Travel: Winter in Kashmir
The poet who talked of a winter wonderland was quite definitely talking about Gulmarg as far as I am concerned. And yet, in the seasonal twilight zone which follows the golden autumn of Kashmir and precedes the icy fingers of winter, people flee Gulmarg in a fashion not unlike rats deserting a ship that has hit an ice floe.
Tourists pack their rucksacks and buy up crates of dry fruits to take home. Shopkeepers down shutters and go down to their villages in the Srinagar valley, only to return with the moon daisies of spring. Chinars and pines throw up nude, desolate arms to the sky, vulnerable to the sharp whistling winds. The horizon turns bleak, a Turner composition in grays and blues.
Then, along comes the first snowfall, huge irregular shaped flakes that drift down softly, shrouding the dry ground with a filmy white stole. Even as the spectacular transformation wrought by the debutante snows changes the face of the landscape, the skies literally open up and it snows for a week, an unrelenting, ceaseless manna of sorts. The trees are completely covered with cotton wool clusters and a hushed silence descends, broken only by the thumps of snow falling off branches and onto the ground. Birdsong comes to a near standstill, the occasional call sounding extra loud.
The first snow is always soft, later going on to become the caramel-crisp quilt of February and the icy glaze of March. Now, however, the snow is Winter Queen, reigning in uncontested supremacy and splendour, piling up five to six feet high, pushing open doors with sheer might, sliding and falling off roofs with a sound like thunder.
Along come the snowstorms too, covering freshly cleared tracks in a trice, obliterating signposts and generally curtailing all movement till the massive orange coloured snowcutters take to the roads to do their Sisyphean job of road clearing. The unchanging view from the window is a monotonous dazzle, leaving one with the option of either cowering inside the cottages, heated by coal and oil bukharis, or summoning up the courage to go outside and tackle the white stuff.
Out in the open, the numbing cold has a sandbag effect, hitting the extremities with extra force and making the centre of the body seem that much warmer in comparison. The cold also brings about a madness — an urge to dig snow forts, make stocky, ungainly snowmen, drop brittle clumps inside people’s collars, till frozen fingers signal the danger of frost bite.
Winter in Gulmarg becomes a time of perpetually cold hands and feet, of sodden socks, of clothes that take forever to dry, besides taking on a gray tinge from drying near a bukhari. The novelty of thawing out everything from soup to shampoo soon settles into irritation.
Fresh arts are mastered. The art of eating quickly before the oil content in the food freezes to form a congealed mess. The art of boiling fresh snow for water of dubious cleanliness, after the water in the pipes freeze. The art of absorbing news many days old, from just airdropped dak bag newspapers and periodicals.
It is a time for hazardous journeys where many a vehicle, despite hefty skid chains, ends up embedded in snow banks. And woe betide those who get caught up in the snake -like convoy of army trucks which makes the proverbial pace of a snail seem like Formula One racing speeds in comparison.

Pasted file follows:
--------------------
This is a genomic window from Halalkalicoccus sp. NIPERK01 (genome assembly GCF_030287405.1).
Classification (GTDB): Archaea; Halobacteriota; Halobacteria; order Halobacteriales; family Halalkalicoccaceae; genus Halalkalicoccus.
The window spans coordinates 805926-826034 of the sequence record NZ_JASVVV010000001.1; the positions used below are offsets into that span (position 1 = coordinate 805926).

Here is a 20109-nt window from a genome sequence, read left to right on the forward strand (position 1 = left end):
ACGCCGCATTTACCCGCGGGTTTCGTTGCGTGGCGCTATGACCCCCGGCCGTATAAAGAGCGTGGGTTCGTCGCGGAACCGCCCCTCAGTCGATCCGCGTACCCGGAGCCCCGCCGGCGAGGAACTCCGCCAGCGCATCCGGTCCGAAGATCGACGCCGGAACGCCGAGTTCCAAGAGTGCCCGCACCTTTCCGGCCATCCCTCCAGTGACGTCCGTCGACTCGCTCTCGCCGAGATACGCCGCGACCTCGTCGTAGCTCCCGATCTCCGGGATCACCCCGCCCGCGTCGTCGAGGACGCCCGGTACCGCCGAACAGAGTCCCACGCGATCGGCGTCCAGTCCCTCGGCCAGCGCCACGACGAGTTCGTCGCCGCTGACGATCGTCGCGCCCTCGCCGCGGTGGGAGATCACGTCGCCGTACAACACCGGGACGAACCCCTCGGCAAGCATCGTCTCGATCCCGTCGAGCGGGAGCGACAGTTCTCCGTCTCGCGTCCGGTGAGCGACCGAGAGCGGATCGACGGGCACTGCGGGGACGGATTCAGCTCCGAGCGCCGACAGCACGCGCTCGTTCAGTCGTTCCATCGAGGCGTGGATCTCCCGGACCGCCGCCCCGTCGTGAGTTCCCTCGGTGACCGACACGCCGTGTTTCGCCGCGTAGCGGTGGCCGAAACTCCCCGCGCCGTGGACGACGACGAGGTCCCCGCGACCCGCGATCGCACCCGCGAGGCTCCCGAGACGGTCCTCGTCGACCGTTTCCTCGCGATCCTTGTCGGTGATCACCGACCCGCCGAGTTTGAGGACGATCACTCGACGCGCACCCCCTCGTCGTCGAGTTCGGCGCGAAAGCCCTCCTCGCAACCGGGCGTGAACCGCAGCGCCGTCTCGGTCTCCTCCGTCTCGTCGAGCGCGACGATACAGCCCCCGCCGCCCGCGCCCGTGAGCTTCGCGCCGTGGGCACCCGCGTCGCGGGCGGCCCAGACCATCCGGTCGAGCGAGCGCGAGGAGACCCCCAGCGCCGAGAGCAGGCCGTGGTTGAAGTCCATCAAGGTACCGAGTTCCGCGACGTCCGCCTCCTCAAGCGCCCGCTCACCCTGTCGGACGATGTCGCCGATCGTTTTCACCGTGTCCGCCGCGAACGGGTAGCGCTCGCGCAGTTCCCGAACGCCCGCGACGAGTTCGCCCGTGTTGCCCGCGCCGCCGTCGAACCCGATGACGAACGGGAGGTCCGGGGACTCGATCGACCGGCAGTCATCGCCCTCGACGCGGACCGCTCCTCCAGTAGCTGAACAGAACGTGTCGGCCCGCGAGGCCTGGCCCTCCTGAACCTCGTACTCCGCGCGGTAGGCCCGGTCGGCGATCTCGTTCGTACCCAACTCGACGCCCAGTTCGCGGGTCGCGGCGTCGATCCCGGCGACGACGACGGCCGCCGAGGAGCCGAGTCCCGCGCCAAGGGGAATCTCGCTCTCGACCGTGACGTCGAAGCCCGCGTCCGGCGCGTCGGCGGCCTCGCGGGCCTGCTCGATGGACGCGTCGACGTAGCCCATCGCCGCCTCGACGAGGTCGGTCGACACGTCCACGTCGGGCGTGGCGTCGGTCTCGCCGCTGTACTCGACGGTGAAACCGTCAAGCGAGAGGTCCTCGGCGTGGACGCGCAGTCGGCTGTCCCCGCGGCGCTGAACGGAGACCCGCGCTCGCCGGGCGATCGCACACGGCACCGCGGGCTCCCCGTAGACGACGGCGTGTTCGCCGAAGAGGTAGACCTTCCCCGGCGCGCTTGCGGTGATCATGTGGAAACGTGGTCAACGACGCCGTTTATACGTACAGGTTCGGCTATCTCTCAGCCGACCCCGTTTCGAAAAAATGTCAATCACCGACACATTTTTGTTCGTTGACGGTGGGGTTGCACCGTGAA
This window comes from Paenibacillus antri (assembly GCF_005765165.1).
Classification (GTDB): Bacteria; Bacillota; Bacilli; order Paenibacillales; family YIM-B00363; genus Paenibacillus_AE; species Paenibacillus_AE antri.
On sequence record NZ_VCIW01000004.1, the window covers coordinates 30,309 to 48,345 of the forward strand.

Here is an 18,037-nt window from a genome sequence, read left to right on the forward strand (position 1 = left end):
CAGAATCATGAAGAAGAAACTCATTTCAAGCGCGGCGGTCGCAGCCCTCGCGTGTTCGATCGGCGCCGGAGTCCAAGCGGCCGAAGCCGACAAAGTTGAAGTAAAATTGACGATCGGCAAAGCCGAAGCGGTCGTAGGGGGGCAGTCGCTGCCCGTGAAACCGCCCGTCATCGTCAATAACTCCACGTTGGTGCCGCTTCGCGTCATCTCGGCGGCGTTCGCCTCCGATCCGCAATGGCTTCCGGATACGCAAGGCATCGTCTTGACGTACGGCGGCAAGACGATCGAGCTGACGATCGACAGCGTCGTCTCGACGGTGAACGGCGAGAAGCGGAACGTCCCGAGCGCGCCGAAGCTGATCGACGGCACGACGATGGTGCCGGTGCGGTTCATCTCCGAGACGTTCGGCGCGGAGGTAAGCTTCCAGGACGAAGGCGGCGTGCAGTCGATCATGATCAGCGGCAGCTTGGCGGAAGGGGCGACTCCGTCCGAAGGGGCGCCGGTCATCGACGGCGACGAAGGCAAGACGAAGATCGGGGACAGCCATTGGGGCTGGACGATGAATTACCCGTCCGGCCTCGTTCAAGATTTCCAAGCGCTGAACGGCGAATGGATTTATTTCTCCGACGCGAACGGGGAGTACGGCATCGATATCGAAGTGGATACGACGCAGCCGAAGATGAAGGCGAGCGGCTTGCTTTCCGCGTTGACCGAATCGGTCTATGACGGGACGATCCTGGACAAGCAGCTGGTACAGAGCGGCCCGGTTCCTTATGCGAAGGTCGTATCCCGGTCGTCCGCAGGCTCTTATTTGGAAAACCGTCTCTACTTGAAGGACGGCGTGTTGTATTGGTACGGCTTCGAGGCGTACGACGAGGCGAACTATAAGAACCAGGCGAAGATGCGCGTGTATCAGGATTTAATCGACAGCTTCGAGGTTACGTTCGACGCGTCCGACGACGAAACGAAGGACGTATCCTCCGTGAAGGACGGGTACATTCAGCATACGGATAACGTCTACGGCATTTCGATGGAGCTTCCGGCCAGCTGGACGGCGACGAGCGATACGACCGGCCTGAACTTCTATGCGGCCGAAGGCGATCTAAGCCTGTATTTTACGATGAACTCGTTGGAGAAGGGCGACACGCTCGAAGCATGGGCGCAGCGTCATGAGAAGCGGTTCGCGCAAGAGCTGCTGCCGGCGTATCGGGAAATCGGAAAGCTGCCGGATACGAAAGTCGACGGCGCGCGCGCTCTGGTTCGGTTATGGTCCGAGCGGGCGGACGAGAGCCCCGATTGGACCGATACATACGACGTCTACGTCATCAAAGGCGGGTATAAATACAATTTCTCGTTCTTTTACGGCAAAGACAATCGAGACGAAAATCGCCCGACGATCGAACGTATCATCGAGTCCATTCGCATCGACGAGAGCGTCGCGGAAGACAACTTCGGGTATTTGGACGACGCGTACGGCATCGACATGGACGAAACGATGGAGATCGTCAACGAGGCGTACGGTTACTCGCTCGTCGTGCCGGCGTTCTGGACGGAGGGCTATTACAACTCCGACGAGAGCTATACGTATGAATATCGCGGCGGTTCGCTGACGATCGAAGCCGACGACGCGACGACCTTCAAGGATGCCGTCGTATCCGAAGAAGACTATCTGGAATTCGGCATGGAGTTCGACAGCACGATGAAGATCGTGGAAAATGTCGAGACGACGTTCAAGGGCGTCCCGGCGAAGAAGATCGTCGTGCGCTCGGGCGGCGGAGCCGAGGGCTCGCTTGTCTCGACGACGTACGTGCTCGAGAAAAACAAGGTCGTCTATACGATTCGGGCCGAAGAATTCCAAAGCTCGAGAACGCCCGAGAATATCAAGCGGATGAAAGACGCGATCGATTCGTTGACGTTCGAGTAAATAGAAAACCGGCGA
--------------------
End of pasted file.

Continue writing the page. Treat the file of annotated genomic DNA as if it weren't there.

The sun plays hide and seek and days take on a hue of their own. There are gray on gray mornings when the dark bordered clouds and the snow-flurried winds seem to play some dirge of their own. On other days, the truant sun gilds the ivory blanket, reflecting blindingly off convex dunes and sending pencil-slim slivers of light into pine forests.
Suddenly, the slopes become dotted with bright colour, the skiers and sledders in their vivid ski suits of red, yellow, blue making the hills ring out with their exhilarated whoops and shrieks. The few locals still around watch with amused condescension, their kangris packed with live coals placed next to their torsos, under their pherans. Winter for them, is something to survive, not to exult in.
And for one who is not quite tourist and not quite local, winters hold an unique charm. The disadvantages of living cut off from civilisation all those long months, forced to don four to five layers of thermals and outer clothing, of battling a visual and emotional claustrophobia, sometimes looms dauntingly large. Tales of people getting lost in blizzards and dying horrible deaths but only after the mind totally loses its moorings, bring home forcibly the cruel face of snow.
It was not all bliss. Yet certain images lodged in the mind’s eye stay lodged and refuse to fade. Images of sipping endless cups of hot cocoa while watching the snow fall softly through the windows of a glass gazebo; of cottage roofs glinting in starlight; of the faint gurgle of a defiant brook under its surface coating of ice; the excitement of zipping down steep slopes on skis; of nights in white satin and days of shining glory.
Then, into the mind’s eye slips a final image: one of Gulmarg ravaged by turbulence, its famed golf course overrun by weeds, ski chairs boarded up, restaurants closed, a pervading atmosphere of suspicion and acrimony.
And of snowfields stained with blood.
Difficult to fix a date on this article; I’m thinking it ran in THE TIMES OF INDIA in 1992 or so. Thankfully, Gulmarg has been restored to its original state, that of a popular ski resort.
Links to other Kashmir pieces of mine: